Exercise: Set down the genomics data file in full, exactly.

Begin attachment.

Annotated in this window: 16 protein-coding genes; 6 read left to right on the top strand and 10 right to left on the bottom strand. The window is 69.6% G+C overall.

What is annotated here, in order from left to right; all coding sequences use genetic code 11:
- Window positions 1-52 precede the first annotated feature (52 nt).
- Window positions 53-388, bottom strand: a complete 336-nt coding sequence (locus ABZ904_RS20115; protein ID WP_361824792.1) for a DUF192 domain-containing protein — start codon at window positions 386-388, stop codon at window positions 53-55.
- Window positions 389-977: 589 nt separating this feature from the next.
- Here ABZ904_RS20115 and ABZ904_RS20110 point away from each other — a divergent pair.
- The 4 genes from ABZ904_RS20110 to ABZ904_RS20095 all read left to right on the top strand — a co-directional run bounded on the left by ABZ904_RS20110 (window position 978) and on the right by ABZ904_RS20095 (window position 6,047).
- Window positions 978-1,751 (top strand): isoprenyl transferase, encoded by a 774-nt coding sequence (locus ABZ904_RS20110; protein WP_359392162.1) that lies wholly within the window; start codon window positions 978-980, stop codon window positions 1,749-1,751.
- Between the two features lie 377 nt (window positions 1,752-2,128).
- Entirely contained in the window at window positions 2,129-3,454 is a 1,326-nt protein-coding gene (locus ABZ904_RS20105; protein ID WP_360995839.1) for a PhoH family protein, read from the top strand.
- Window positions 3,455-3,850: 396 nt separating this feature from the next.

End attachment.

Annotated in this window: 16 protein-coding genes; 6 read left to right on the top strand and 10 right to left on the bottom strand. The window is 69.6% G+C overall.

What is annotated here, in order from left to right; all coding sequences use genetic code 11:
- Window positions 1-52 precede the first annotated feature (52 nt).
- Window positions 53-388, bottom strand: a complete 336-nt coding sequence (locus ABZ904_RS20115; protein ID WP_361824792.1) for a DUF192 domain-containing protein — start codon at window positions 386-388, stop codon at window positions 53-55.
- Window positions 389-977: 589 nt separating this feature from the next.
- Here ABZ904_RS20115 and ABZ904_RS20110 point away from each other — a divergent pair.
- The 4 genes from ABZ904_RS20110 to ABZ904_RS20095 all read left to right on the top strand — a co-directional run bounded on the left by ABZ904_RS20110 (window position 978) and on the right by ABZ904_RS20095 (window position 6,047).
- Window positions 978-1,751 (top strand): isoprenyl transferase, encoded by a 774-nt coding sequence (locus ABZ904_RS20110; protein WP_359392162.1) that lies wholly within the window; start codon window positions 978-980, stop codon window positions 1,749-1,751.
- Between the two features lie 377 nt (window positions 1,752-2,128).
- Entirely contained in the window at window positions 2,129-3,454 is a 1,326-nt protein-coding gene (locus ABZ904_RS20105; protein ID WP_360995839.1) for a PhoH family protein, read from the top strand.
- Window positions 3,455-3,850: 396 nt separating this feature from the next.